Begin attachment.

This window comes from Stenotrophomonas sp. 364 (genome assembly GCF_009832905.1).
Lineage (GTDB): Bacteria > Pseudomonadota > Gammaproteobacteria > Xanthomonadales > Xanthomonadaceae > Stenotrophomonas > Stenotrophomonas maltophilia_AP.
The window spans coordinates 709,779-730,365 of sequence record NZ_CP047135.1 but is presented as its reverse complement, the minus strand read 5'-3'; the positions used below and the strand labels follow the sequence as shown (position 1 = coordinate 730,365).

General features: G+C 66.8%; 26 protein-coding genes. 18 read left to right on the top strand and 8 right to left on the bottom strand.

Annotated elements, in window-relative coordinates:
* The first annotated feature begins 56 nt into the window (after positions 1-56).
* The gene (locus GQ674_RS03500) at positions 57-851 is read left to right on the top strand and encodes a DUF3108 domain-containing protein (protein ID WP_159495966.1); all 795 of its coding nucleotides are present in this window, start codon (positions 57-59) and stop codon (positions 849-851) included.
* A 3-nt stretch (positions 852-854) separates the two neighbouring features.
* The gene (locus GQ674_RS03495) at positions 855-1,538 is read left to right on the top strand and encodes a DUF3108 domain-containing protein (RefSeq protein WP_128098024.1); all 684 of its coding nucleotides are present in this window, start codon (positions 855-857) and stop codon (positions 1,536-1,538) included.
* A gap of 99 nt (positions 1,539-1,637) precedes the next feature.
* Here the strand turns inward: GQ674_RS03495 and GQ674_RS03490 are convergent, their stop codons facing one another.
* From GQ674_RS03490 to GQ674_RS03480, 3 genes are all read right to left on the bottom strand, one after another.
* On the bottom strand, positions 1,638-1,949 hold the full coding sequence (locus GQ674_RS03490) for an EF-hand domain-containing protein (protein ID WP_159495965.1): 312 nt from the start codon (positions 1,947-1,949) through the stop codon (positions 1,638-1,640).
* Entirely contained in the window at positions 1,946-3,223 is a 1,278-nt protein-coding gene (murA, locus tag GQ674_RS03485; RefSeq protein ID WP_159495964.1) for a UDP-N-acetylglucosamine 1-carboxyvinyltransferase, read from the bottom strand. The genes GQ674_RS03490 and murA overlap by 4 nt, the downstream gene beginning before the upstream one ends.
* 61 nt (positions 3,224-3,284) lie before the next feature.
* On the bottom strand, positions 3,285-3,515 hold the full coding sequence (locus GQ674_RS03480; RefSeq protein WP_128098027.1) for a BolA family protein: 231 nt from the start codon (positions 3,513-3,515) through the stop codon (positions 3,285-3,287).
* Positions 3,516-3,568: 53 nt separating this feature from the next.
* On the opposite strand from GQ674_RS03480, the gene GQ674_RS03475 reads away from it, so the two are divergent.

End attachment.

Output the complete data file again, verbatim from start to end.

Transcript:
This window comes from Stenotrophomonas sp. 364 (genome assembly GCF_009832905.1).
Lineage (GTDB): Bacteria > Pseudomonadota > Gammaproteobacteria > Xanthomonadales > Xanthomonadaceae > Stenotrophomonas > Stenotrophomonas maltophilia_AP.
The window spans coordinates 709,779-730,365 of sequence record NZ_CP047135.1 but is presented as its reverse complement, the minus strand read 5'-3'; the positions used below and the strand labels follow the sequence as shown (position 1 = coordinate 730,365).

General features: G+C 66.8%; 26 protein-coding genes. 18 read left to right on the top strand and 8 right to left on the bottom strand.

Annotated elements, in window-relative coordinates:
* The first annotated feature begins 56 nt into the window (after positions 1-56).
* The gene (locus GQ674_RS03500) at positions 57-851 is read left to right on the top strand and encodes a DUF3108 domain-containing protein (protein ID WP_159495966.1); all 795 of its coding nucleotides are present in this window, start codon (positions 57-59) and stop codon (positions 849-851) included.
* A 3-nt stretch (positions 852-854) separates the two neighbouring features.
* The gene (locus GQ674_RS03495) at positions 855-1,538 is read left to right on the top strand and encodes a DUF3108 domain-containing protein (RefSeq protein WP_128098024.1); all 684 of its coding nucleotides are present in this window, start codon (positions 855-857) and stop codon (positions 1,536-1,538) included.
* A gap of 99 nt (positions 1,539-1,637) precedes the next feature.
* Here the strand turns inward: GQ674_RS03495 and GQ674_RS03490 are convergent, their stop codons facing one another.
* From GQ674_RS03490 to GQ674_RS03480, 3 genes are all read right to left on the bottom strand, one after another.
* On the bottom strand, positions 1,638-1,949 hold the full coding sequence (locus GQ674_RS03490) for an EF-hand domain-containing protein (protein ID WP_159495965.1): 312 nt from the start codon (positions 1,947-1,949) through the stop codon (positions 1,638-1,640).
* Entirely contained in the window at positions 1,946-3,223 is a 1,278-nt protein-coding gene (murA, locus tag GQ674_RS03485; RefSeq protein ID WP_159495964.1) for a UDP-N-acetylglucosamine 1-carboxyvinyltransferase, read from the bottom strand. The genes GQ674_RS03490 and murA overlap by 4 nt, the downstream gene beginning before the upstream one ends.
* 61 nt (positions 3,224-3,284) lie before the next feature.
* On the bottom strand, positions 3,285-3,515 hold the full coding sequence (locus GQ674_RS03480; RefSeq protein WP_128098027.1) for a BolA family protein: 231 nt from the start codon (positions 3,513-3,515) through the stop codon (positions 3,285-3,287).
* Positions 3,516-3,568: 53 nt separating this feature from the next.
* On the opposite strand from GQ674_RS03480, the gene GQ674_RS03475 reads away from it, so the two are divergent.